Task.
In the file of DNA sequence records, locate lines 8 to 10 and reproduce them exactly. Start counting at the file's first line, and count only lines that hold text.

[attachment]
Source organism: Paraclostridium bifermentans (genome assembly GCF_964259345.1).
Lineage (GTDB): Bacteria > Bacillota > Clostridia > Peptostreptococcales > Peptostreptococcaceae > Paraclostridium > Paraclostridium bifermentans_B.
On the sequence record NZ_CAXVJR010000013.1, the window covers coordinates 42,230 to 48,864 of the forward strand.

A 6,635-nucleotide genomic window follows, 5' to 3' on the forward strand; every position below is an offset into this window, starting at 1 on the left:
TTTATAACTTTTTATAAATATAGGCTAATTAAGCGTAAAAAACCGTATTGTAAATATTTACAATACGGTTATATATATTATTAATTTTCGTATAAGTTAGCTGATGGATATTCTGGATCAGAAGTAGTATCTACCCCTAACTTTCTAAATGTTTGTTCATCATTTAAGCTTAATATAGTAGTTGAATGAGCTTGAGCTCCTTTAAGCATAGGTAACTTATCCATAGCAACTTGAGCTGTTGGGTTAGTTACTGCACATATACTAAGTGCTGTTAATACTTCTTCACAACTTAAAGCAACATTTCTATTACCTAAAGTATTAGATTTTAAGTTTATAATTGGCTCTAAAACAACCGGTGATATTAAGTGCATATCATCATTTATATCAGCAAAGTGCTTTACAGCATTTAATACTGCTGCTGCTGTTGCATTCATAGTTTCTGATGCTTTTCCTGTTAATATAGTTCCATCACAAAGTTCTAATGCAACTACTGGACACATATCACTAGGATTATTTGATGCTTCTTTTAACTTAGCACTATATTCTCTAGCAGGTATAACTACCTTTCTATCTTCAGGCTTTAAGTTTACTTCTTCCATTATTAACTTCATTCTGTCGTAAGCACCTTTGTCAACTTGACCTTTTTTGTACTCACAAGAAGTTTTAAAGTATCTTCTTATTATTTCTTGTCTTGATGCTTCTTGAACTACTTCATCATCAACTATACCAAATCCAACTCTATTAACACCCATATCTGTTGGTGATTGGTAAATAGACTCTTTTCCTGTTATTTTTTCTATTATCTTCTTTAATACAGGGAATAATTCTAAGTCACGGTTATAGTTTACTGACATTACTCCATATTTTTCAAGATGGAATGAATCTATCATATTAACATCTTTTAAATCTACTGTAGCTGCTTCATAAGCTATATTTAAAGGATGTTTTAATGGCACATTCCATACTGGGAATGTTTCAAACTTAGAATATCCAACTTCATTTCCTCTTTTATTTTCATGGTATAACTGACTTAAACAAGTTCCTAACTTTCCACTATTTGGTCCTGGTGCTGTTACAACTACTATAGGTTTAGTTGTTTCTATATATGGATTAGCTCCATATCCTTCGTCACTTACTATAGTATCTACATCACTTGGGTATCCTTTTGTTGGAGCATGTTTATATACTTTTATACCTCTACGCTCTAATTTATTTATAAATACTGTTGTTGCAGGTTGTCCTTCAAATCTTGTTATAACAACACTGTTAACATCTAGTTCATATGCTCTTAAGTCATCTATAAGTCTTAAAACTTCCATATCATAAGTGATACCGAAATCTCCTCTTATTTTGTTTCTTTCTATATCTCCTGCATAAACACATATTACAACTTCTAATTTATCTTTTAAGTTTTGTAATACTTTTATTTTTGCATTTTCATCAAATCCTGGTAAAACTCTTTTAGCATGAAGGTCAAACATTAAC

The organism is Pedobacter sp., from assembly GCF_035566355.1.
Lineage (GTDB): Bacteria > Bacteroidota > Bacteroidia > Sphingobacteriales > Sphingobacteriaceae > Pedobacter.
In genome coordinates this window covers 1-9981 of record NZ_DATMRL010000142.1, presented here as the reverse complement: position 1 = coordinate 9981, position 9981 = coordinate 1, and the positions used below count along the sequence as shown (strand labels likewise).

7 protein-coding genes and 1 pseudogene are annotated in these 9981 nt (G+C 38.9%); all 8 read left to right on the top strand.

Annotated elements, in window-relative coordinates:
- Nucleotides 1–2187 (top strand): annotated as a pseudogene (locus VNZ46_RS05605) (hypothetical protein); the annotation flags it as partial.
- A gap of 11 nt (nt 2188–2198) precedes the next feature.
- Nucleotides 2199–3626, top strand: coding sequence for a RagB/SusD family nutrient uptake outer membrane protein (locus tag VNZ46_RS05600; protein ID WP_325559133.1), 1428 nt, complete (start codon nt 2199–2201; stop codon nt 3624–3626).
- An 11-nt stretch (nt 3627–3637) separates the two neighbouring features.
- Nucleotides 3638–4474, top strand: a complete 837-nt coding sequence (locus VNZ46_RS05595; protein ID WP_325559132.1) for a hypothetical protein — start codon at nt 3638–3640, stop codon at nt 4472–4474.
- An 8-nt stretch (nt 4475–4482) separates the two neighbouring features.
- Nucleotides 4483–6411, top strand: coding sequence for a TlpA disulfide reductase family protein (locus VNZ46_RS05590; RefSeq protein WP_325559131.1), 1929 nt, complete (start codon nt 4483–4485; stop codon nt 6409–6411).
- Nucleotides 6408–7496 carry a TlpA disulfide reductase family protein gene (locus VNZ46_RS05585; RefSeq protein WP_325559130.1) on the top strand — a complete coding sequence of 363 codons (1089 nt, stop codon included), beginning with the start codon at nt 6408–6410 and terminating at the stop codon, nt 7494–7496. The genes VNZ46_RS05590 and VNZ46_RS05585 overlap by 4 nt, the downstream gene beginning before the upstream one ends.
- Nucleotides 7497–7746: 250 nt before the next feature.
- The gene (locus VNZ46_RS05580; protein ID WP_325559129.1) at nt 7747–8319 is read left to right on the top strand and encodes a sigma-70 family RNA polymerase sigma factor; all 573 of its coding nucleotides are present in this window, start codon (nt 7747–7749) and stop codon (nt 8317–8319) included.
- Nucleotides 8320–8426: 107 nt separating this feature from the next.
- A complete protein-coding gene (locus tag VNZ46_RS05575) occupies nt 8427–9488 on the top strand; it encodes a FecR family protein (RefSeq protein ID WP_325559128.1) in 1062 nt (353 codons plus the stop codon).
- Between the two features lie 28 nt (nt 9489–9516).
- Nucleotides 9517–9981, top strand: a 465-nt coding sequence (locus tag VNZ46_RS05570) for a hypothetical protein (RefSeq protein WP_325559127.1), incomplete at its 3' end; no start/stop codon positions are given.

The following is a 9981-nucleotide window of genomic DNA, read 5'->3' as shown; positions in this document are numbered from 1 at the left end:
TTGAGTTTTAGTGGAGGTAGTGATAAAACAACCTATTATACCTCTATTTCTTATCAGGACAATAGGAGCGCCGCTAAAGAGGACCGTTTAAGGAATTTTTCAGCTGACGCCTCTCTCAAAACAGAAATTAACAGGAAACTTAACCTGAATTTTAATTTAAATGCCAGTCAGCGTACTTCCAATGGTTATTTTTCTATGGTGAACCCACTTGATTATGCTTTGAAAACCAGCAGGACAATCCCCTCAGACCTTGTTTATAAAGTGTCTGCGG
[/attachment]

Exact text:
In genome coordinates this window covers 1-9981 of record NZ_DATMRL010000142.1, presented here as the reverse complement: position 1 = coordinate 9981, position 9981 = coordinate 1, and the positions used below count along the sequence as shown (strand labels likewise).

7 protein-coding genes and 1 pseudogene are annotated in these 9981 nt (G+C 38.9%); all 8 read left to right on the top strand.

Annotated elements, in window-relative coordinates: